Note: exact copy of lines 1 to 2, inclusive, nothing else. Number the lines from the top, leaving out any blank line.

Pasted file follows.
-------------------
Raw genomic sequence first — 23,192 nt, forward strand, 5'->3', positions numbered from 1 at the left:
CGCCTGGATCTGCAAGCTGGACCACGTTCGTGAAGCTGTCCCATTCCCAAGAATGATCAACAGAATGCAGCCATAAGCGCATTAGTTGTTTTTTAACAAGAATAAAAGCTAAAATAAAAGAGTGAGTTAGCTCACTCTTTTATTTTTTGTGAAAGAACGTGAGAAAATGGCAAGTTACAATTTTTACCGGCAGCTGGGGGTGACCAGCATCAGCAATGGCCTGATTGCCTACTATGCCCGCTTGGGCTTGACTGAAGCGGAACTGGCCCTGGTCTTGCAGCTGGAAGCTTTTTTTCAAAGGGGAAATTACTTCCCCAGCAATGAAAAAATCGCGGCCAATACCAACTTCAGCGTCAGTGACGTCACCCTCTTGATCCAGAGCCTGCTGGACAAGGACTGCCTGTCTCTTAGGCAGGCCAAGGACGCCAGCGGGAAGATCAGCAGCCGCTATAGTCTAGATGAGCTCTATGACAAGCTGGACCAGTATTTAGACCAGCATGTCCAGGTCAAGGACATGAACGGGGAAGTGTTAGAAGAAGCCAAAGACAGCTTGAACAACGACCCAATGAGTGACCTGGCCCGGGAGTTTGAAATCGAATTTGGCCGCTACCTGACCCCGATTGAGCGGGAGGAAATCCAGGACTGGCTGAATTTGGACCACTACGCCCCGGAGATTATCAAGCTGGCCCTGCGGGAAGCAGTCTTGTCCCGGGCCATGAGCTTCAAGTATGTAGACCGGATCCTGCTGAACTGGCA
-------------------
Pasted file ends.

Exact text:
Raw genomic sequence first — 23,192 nt, forward strand, 5'->3', positions numbered from 1 at the left:
CGCCTGGATCTGCAAGCTGGACCACGTTCGTGAAGCTGTCCCATTCCCAAGAATGATCAACAGAATGCAGCCATAAGCGCATTAGTTGTTTTTTAACAAGAATAAAAGCTAAAATAAAAGAGTGAGTTAGCTCACTCTTTTATTTTTTGTGAAAGAACGTGAGAAAATGGCAAGTTACAATTTTTACCGGCAGCTGGGGGTGACCAGCATCAGCAATGGCCTGATTGCCTACTATGCCCGCTTGGGCTTGACTGAAGCGGAACTGGCCCTGGTCTTGCAGCTGGAAGCTTTTTTTCAAAGGGGAAATTACTTCCCCAGCAATGAAAAAATCGCGGCCAATACCAACTTCAGCGTCAGTGACGTCACCCTCTTGATCCAGAGCCTGCTGGACAAGGACTGCCTGTCTCTTAGGCAGGCCAAGGACGCCAGCGGGAAGATCAGCAGCCGCTATAGTCTAGATGAGCTCTATGACAAGCTGGACCAGTATTTAGACCAGCATGTCCAGGTCAAGGACATGAACGGGGAAGTGTTAGAAGAAGCCAAAGACAGCTTGAACAACGACCCAATGAGTGACCTGGCCCGGGAGTTTGAAATCGAATTTGGCCGCTACCTGACCCCGATTGAGCGGGAGGAAATCCAGGACTGGCTGAATTTGGACCACTACGCCCCGGAGATTATCAAGCTGGCCCTGCGGGAAGCAGTCTTGTCCCGGGCCATGAGCTTCAAGTATGTAGACCGGATCCTGCTGAACTGGCA